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Edinburg Mayor To Testify About Improved Quality Health Care Access In Hidalgo County At Capitol

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EDINBURG, Texas — Edinburg Mayor Richard H. Garcia is set to advocate on behalf of the City and its residents in strong support of Senate Bill 626 before the Texas Senate Committee on Governmental Relations tomorrow, April 15, at 9 a.m. in Austin.

SB 626, which creates a Hidalgo County Healthcare District, will serve two crucial needs in our community, Mayor Garcia says. He says the district would provide for the health care needs of the area’s impoverished residents while also providing a secure and permanent funding source for the developing UTRGV School of Medicine.

“We would like the same opportunity to improve our quality of life that other areas with healthcare districts approved by the Legislature have had,” Mayor Garcia says.

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The bill filed this session by Valley State Senators Juan “Chuy” Hinojosa and Eddie Lucio Jr. differs from a similar bill filed during the previous Legislative session. SB 626 caps the tax rate at 25 cents per $100 valuation instead of 75 cents. It also requires that the budget and tax rate be approved by the Hidalgo County Commissioners Court to ensure proper oversight and control.

Furthermore, SB 626 requires that all district residents receive all tax exemptions to which they are entitled under homestead exemptions. This includes the homestead exemption for those aged 65 or older and disabled residents as well as the 100 percent exemption for disabled veterans and their surviving spouse.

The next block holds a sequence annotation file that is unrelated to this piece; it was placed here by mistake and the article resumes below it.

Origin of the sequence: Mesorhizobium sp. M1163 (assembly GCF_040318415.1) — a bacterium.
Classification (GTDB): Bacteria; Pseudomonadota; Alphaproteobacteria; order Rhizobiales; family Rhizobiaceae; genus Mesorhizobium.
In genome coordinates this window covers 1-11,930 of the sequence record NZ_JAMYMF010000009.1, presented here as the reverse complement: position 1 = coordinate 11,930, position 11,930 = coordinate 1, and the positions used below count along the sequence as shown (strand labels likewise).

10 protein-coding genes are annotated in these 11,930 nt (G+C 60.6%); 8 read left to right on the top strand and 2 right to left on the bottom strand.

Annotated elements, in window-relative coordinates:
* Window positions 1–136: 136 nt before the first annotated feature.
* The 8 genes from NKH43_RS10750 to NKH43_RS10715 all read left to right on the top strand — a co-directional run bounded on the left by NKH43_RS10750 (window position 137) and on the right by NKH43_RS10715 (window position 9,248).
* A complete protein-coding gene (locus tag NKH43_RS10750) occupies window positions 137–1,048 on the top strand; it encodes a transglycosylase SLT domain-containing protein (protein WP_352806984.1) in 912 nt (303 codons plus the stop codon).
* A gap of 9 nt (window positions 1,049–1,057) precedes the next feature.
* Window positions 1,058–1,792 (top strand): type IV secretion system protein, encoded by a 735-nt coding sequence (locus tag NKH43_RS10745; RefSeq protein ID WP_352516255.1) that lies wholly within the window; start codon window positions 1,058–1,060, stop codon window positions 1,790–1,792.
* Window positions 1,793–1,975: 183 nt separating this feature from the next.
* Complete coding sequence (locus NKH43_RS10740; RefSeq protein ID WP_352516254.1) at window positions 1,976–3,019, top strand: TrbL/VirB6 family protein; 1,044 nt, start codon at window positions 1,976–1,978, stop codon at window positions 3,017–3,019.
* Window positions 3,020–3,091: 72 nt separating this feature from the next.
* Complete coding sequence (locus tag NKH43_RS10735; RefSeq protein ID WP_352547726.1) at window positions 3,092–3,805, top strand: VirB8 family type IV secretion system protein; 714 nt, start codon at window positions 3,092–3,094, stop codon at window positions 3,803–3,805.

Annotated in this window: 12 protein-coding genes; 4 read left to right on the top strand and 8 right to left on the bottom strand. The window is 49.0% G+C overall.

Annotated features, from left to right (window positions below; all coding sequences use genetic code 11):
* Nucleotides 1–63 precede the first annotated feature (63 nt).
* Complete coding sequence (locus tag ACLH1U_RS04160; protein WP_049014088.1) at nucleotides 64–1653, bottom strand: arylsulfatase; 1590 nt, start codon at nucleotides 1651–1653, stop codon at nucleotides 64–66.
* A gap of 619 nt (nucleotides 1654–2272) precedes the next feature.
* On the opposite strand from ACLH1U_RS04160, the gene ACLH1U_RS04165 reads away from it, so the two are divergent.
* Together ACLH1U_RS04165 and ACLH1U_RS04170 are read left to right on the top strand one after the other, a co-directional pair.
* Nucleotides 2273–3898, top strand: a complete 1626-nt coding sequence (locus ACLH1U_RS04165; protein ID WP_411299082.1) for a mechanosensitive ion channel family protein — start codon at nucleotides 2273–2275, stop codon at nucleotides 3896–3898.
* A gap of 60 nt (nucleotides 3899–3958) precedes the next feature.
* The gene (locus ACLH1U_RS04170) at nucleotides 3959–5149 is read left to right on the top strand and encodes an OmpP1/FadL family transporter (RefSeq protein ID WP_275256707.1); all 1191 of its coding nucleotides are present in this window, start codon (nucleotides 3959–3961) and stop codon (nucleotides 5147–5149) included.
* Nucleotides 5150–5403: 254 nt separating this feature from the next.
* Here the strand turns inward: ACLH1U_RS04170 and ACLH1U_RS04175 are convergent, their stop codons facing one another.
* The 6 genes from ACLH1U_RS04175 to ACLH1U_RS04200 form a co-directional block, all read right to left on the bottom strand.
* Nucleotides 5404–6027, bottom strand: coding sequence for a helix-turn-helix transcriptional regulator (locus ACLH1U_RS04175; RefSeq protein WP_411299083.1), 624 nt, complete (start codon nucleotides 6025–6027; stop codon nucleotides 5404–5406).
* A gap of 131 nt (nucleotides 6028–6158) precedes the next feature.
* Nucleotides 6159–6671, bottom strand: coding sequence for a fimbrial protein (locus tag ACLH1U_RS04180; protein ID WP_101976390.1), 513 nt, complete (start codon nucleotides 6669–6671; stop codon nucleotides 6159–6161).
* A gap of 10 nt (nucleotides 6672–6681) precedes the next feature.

Mayor Garcia also says the Hidalgo County Healthcare District would help cover the mounting costs the county pays to provide healthcare to the working poor. With 38.9 percent of Hidalgo County’s residents uninsured, he explains that the county already sets aside eight percent of its annual budget to pay for their healthcare, which amounts to about $10 million. Mayor Garcia added that many of these residents often wait until their health has dangerously deteriorated to seek treatment, meaning taxpayers already foot the bill for these costs through either higher county taxes or increased private insurance premiums.

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